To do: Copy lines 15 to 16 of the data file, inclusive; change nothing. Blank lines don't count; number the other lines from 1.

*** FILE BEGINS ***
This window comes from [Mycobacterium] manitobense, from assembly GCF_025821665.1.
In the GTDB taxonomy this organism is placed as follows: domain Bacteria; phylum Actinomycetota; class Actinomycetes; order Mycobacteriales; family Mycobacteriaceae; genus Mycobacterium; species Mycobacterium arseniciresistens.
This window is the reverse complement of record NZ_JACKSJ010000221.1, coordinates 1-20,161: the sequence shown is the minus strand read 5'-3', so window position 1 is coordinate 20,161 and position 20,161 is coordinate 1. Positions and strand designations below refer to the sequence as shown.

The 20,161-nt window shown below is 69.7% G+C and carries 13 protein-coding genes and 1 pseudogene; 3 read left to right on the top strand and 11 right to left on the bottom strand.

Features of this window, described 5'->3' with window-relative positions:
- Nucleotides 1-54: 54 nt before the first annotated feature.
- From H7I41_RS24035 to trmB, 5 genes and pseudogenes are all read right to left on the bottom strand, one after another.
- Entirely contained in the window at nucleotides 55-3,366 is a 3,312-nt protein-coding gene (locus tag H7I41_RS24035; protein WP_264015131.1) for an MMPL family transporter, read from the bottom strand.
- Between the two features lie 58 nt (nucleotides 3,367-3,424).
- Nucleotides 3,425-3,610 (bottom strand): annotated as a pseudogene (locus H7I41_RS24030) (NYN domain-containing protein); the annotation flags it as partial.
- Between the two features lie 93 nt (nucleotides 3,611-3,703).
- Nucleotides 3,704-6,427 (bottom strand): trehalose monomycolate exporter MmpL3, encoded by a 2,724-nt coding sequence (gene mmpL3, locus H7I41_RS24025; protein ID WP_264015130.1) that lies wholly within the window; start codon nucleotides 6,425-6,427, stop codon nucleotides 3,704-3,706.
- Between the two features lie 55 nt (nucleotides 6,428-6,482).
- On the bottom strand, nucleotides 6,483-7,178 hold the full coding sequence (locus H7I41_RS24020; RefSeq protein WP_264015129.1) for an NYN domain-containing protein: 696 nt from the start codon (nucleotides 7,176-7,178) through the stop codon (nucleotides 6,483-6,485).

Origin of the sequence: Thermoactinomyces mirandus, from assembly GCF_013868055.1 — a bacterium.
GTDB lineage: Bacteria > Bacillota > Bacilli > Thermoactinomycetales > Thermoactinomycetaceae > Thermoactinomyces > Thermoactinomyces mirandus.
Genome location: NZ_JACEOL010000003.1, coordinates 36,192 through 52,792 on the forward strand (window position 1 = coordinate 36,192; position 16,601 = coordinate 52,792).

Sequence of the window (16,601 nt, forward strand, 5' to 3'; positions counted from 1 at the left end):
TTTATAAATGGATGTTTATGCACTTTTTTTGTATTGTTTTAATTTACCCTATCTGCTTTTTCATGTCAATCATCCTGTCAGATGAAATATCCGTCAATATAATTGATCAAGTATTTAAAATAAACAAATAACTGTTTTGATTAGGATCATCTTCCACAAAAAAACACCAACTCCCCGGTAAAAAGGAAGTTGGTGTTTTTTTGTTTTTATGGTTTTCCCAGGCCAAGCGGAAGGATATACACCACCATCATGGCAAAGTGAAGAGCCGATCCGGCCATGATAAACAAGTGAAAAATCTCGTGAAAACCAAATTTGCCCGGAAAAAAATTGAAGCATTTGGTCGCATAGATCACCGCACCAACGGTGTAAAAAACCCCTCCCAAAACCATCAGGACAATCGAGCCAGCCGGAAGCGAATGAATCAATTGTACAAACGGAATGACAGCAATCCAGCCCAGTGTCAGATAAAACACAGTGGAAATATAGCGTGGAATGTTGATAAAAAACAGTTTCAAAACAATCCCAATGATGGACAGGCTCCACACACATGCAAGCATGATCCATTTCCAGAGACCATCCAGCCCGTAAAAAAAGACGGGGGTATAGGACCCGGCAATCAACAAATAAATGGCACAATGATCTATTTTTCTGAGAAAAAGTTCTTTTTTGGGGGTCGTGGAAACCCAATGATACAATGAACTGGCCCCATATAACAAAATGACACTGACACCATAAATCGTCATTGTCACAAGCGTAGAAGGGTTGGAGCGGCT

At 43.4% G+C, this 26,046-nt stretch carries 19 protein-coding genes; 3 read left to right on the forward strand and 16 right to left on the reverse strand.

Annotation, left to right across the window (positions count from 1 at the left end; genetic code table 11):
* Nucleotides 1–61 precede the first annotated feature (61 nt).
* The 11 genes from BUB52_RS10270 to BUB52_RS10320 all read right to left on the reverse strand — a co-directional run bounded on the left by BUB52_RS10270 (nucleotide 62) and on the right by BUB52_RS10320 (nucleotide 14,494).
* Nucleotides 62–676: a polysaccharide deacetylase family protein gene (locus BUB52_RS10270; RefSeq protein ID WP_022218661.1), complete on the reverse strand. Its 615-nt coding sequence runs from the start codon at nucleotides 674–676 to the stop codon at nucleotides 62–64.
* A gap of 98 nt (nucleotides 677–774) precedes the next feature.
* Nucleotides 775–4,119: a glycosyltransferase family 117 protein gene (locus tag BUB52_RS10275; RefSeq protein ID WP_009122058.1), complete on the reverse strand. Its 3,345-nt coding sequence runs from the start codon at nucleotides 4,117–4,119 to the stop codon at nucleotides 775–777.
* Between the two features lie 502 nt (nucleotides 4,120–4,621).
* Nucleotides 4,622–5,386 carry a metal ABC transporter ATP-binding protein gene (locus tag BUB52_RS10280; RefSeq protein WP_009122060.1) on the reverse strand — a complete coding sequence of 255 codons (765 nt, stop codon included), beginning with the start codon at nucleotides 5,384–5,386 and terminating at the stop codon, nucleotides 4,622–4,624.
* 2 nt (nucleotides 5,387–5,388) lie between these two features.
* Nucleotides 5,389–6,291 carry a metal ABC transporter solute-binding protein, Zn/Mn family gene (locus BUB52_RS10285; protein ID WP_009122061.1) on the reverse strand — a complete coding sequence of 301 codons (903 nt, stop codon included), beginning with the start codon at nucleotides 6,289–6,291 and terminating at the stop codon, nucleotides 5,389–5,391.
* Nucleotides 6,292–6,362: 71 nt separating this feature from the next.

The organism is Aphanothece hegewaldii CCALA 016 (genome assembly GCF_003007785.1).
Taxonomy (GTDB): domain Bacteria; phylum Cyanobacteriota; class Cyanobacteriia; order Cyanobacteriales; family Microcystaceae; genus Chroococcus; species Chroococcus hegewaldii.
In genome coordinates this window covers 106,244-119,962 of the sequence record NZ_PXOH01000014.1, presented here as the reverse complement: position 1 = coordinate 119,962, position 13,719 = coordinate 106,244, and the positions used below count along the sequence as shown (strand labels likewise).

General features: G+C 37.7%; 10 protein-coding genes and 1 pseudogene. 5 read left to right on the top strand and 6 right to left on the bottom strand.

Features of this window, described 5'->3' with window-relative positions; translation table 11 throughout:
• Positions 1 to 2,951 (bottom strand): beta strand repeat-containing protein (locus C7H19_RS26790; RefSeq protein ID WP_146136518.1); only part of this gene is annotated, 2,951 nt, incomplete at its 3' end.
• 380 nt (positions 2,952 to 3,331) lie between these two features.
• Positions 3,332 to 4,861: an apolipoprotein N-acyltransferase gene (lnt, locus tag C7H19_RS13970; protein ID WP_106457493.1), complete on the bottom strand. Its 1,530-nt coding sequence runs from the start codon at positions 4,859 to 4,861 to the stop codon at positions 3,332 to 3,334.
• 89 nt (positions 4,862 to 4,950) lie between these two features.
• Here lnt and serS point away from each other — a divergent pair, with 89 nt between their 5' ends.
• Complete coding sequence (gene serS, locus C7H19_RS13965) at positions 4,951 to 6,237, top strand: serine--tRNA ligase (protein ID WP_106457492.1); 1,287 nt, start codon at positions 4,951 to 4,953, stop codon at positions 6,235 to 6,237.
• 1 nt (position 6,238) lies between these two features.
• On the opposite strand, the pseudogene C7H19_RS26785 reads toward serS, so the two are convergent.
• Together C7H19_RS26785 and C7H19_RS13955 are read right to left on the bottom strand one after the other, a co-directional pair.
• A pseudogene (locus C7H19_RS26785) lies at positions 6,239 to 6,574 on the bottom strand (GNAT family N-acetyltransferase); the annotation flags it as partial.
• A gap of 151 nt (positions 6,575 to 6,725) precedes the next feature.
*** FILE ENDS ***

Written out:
Origin of the sequence: Thermoactinomyces mirandus, from assembly GCF_013868055.1 — a bacterium.
GTDB lineage: Bacteria > Bacillota > Bacilli > Thermoactinomycetales > Thermoactinomycetaceae > Thermoactinomyces > Thermoactinomyces mirandus.